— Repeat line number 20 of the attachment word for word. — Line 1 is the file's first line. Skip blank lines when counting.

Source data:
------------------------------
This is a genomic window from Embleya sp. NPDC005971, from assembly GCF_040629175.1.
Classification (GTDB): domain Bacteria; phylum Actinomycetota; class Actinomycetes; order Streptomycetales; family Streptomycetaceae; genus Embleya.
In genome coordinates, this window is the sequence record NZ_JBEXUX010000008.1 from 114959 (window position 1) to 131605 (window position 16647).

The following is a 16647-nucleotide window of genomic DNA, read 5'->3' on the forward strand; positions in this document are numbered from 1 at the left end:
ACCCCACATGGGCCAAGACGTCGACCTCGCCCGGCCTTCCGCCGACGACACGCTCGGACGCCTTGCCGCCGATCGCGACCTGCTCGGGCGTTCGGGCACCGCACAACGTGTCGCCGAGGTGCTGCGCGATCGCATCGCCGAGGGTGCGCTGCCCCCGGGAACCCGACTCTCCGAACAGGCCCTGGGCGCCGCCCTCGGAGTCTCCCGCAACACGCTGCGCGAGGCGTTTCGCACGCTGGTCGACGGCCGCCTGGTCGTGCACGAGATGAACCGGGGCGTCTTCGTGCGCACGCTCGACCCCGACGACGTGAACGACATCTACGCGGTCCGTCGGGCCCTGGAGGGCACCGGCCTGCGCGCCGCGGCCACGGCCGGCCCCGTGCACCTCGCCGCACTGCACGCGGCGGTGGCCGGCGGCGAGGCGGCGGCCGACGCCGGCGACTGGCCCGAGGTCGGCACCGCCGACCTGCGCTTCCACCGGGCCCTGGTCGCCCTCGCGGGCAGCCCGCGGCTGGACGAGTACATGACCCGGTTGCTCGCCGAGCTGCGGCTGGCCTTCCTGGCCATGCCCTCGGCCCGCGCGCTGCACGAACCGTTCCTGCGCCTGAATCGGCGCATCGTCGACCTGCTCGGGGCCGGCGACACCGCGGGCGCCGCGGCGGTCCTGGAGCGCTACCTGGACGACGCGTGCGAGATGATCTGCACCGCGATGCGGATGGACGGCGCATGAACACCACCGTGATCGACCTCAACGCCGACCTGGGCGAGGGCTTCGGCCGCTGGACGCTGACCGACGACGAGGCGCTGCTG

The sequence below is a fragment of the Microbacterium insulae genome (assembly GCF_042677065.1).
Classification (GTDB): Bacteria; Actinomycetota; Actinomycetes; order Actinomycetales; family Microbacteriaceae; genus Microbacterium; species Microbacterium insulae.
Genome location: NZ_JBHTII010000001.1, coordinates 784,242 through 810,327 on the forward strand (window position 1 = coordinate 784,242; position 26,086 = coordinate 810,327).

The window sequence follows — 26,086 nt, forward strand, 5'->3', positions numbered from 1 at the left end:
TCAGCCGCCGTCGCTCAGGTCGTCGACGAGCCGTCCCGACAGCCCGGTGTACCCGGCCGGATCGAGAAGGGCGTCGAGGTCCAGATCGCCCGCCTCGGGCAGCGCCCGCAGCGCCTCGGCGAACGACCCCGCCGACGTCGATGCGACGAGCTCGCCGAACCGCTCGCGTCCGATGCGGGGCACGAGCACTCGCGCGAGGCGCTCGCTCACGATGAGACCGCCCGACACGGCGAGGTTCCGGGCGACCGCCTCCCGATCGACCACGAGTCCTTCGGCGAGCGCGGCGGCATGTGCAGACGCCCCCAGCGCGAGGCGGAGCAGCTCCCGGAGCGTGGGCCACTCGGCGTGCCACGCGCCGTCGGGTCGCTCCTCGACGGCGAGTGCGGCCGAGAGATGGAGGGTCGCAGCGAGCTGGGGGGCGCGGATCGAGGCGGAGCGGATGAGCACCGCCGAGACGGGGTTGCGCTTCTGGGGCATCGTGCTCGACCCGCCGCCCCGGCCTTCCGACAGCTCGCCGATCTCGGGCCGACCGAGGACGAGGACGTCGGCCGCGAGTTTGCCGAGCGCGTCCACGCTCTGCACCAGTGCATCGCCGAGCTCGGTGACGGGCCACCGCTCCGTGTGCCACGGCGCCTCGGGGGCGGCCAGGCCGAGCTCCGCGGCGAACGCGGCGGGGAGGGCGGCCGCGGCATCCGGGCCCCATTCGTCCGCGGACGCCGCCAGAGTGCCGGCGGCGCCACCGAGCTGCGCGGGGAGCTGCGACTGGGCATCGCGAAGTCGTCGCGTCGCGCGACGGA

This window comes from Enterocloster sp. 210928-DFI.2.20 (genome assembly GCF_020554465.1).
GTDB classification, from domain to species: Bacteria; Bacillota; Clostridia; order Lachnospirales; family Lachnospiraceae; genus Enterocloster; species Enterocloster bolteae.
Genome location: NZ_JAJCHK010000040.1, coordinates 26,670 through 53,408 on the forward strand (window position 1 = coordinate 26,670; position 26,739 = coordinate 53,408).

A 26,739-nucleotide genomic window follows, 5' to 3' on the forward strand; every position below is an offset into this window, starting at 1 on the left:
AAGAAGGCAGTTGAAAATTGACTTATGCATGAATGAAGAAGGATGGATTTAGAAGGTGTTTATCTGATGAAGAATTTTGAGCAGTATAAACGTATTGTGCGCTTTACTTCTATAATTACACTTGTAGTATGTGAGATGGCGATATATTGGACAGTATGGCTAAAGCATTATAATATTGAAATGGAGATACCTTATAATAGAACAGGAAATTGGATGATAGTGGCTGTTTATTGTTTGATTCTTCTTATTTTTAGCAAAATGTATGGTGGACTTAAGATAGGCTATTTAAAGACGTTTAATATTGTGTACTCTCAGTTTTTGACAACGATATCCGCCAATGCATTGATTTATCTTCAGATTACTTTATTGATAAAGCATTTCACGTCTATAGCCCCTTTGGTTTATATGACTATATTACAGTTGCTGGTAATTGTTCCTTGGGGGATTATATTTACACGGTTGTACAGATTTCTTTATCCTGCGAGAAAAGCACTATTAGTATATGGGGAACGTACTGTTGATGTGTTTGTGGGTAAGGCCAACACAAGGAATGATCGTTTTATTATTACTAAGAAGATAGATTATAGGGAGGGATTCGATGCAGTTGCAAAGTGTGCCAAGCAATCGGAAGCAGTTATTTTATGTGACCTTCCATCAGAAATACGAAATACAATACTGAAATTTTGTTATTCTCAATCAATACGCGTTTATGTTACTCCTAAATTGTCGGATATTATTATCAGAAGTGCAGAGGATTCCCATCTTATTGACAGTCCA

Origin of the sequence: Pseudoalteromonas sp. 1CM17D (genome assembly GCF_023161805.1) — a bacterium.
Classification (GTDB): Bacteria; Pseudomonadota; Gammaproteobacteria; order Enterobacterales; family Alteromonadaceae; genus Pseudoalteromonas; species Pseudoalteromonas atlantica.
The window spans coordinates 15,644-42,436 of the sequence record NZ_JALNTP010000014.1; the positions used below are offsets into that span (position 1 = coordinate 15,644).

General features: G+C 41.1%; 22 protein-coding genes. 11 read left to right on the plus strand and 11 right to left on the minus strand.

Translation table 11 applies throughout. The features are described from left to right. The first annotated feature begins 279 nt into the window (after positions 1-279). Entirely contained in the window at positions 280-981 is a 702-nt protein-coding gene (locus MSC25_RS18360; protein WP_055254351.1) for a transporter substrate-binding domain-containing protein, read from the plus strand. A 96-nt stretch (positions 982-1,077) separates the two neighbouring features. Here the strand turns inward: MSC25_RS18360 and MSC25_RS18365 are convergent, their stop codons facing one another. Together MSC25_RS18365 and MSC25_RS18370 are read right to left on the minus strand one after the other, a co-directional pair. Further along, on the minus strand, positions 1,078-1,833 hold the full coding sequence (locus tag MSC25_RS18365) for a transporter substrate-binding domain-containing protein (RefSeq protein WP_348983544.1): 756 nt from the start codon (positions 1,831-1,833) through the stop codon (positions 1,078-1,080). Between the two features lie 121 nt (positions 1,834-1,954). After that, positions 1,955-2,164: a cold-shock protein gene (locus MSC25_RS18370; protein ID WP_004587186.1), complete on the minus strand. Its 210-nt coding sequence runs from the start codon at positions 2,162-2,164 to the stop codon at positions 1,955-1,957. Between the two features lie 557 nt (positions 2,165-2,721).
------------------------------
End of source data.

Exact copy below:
Translation table 11 applies throughout. The features are described from left to right. The first annotated feature begins 279 nt into the window (after positions 1-279). Entirely contained in the window at positions 280-981 is a 702-nt protein-coding gene (locus MSC25_RS18360; protein WP_055254351.1) for a transporter substrate-binding domain-containing protein, read from the plus strand. A 96-nt stretch (positions 982-1,077) separates the two neighbouring features. Here the strand turns inward: MSC25_RS18360 and MSC25_RS18365 are convergent, their stop codons facing one another. Together MSC25_RS18365 and MSC25_RS18370 are read right to left on the minus strand one after the other, a co-directional pair. Further along, on the minus strand, positions 1,078-1,833 hold the full coding sequence (locus tag MSC25_RS18365) for a transporter substrate-binding domain-containing protein (RefSeq protein WP_348983544.1): 756 nt from the start codon (positions 1,831-1,833) through the stop codon (positions 1,078-1,080). Between the two features lie 121 nt (positions 1,834-1,954). After that, positions 1,955-2,164: a cold-shock protein gene (locus MSC25_RS18370; protein ID WP_004587186.1), complete on the minus strand. Its 210-nt coding sequence runs from the start codon at positions 2,162-2,164 to the stop codon at positions 1,955-1,957. Between the two features lie 557 nt (positions 2,165-2,721).